Zen Widow 2

Improvising Trio, featuring Sicilian saxophone virtuoso Gianni Gebbia and SF Bay Area greats Matthew Goodheart & Garth Powell

Biography:

This international jazz – improvised music group was formed in the spring of 2003 by long time collaborators saxophonist Gianni Gebbia (Palermo, Sicily), pianist Matthew Goodheart (Berkeley, CA), and drummer – percussionist Garth Powell (Santa Rosa, CA). While the members have been playing together in various combinations for over 13 years, their similarity of approach drew them together to create this long-term project.

They share a quest for seamless interaction, built upon a broad base of style and genre such as post-bop, modal, and free jazz, world music, and modern classical / spectral music. These musical touchstones inform, but do not determine the directions of their compositions and improvisations.

In three short years Zen Widow has already headlined the 2004 San Francisco Alternative Jazz – Improvised Music Festival, Seattles’ Polestar Improvised Music Festival, the 2005 Blaue Fabrik Jazz Series in Dresden Germany, and the 2005 Improvised Jazz Musik Series in Wuppertal Germany as well as performing throughout United States and Western Europe. Zen Widow’s first (self titled) CD is available on Evander Music – 022 www.evandermusic.com

“The Zen Widow Trio of Gianni Gebbia (saxophones), Matthew Goodheart (piano), and Garth Powell (percussion) is a marvelous construct. Blessed with real character and always just the next moment away from creating more delicious riddles. They marshal an incredible diversity of sounds, both real and implied, into tightly focused gems which are never less than fascinating and strangely perfect. Possessed of a natural fire and remarkable sense of intuition they are a testament to the virtues of deep listening and the practice of instant composition when in the able care of three master improvising musicians.

zen widow. all into one. no dichotomy. no division.
truly of the moment”.

Brad Winter
Portland Creative Music Guild – February 2003

“Zen Widow, the phenomenal trio featuring Sicilian sax-wonder Gianni Gebbia with long-time SF Bay cohorts Matthew Goodheart (p/ perc) and Garth Powell (d/ perc). This band has grown immensely in the awesome breadth of their collective power. Though separated by great distances, the efforts of these three to continue to work together on a regular basis has really paid off and is reflected in music which is real, rich, and meaningful. Their possibilities as a unit appear boundless.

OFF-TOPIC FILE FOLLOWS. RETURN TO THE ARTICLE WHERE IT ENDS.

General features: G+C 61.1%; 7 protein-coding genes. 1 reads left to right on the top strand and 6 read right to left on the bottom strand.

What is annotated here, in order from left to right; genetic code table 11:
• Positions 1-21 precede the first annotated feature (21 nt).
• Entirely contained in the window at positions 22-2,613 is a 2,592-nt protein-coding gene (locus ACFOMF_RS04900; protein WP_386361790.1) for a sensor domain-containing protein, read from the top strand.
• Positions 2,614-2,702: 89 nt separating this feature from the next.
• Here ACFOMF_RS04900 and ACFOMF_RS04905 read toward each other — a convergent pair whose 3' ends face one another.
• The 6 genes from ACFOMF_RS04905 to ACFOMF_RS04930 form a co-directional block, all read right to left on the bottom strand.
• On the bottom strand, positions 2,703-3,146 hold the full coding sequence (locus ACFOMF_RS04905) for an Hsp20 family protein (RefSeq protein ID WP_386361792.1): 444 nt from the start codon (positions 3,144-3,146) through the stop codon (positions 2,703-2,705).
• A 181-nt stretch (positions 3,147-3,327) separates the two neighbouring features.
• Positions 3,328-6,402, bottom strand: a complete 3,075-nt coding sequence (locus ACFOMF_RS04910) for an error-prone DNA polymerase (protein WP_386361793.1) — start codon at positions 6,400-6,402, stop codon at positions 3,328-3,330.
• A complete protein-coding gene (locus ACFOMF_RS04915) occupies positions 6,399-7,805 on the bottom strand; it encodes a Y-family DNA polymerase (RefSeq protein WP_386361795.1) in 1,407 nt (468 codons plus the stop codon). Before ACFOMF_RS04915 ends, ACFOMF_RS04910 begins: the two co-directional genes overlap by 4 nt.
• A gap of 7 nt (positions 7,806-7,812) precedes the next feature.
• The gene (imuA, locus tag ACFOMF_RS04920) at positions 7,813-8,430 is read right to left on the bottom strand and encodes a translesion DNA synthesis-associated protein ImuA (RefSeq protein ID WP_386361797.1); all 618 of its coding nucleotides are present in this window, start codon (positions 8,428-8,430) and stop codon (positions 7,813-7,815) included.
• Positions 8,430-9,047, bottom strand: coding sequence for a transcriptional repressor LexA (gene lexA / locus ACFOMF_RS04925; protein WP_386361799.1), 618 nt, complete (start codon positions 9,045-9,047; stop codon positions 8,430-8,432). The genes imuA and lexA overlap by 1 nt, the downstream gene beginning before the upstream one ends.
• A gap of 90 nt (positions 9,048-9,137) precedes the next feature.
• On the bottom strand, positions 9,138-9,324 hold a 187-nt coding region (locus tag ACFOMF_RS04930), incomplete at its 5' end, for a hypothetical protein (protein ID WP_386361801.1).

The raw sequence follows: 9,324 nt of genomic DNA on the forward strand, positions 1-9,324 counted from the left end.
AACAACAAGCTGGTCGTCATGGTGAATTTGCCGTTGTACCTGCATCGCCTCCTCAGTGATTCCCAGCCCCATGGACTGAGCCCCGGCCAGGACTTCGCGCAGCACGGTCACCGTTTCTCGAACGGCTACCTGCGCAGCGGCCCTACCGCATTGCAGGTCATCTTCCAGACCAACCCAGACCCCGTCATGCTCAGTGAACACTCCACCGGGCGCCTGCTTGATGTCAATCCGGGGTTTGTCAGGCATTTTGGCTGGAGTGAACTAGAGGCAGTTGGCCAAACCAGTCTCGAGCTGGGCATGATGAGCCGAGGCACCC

Brad Winter
Cadence Magazine – Vol. 30 No. 7 July 2004

Gianni Gebbia
Alto, C-Melody, Sopranino Saxophones – Flutes

Born in Palermo, Italy, where he still resides, Gebbia is perhaps best known for his circular-breathing technique developed through his studies of the Sardinian bagpipe. An extremely versatile musician with a prominent international reputation, he frequently finds himself in a great variety of collaborations including traditional jazz players, free improvisers, DJ’s, and Butoh dancers. In addition to touring extensively in Europe, North America, and Asia, he also has an extensive list of CDs to his credit.

A small sampling of the international music festivals that have prominently featured Gianni Gebbia are:

Festival Le Mans-France, Jazz e interferenze Schio, Link Bologna, Druga Godba Lubjana-Slovenia, Ring Ring Beograd 98, Butoh Festial London 96, Theater X Tokyo, Contemporary Sicily-The New School New York, The Red RoomBaltimore,TimeFlies-Vancouver-Canada, Brooklyn College N.Y. Beanbender’s Berkeley-California, Fimav 97 Victoriaville Quebéc- Canada, Les Inaccottoumés Paris- Menagerie de verre, International Jazz festival Saalfelden 1999, Controindicazioni 99 Rome, Icebreaker festival Wien 99. Japan tour March 2000, Usa West Coast April 2000 Portland, Munchen 2000, Noci fest. 2000, Womad in Palermo, Rive De Gier October 2000,Groningen Zomer Jazz festival, Butoh festival Palermo 2000, Curva Minore
2000 pa, Akut Mainz 2000, Rive De Gier 2001, Dansem Marseille 2001. Northsea Jazz Festival 2003. Le trois Jours Groningen. Jazz Nomades Paris.

Further information can be had with a visit to his web-site – www giannigebbia.com

Matthew Goodheart
Piano – Prepared Piano – Percussion

A native of the San Francisco Bay Area, Goodheart explores a variety of forms and processes as solo performer, collaborative artist, and composer. He has toured extensively in North America and Europe, and was a featured artist at the 2003 International Conference/Festival of Spectral Music in Istanbul.

In addition, the last seven years have seen a great variety of projects from Goodheart. He’s performed at a variety of festivals, including Fire in the Valley, Garden of Memory Festival of New Music, Illuminations New Music & Arts Festival, and the Glenn Spearman Festival. He has toured the US and Canada, recorded several CDs, including projects with Wadada Leo Smith and Dominic Duval, all of which have received high critical praise, including critic’s picks among “the year’s 10 best” in Cadence, Coda, JazzIz, and JazzTimes magazines.

He has also continued performing contemporary piano works, including Maggi Payne’s Minutia, José Maceda’s Music for Four Winds and Two Pianos, Morton Feldman’s Atlantis and For Bunita Marcus, and Glenn Spearman’s Untitled Work for Solo Piano, a massive four movement piece written specifically for Goodheart.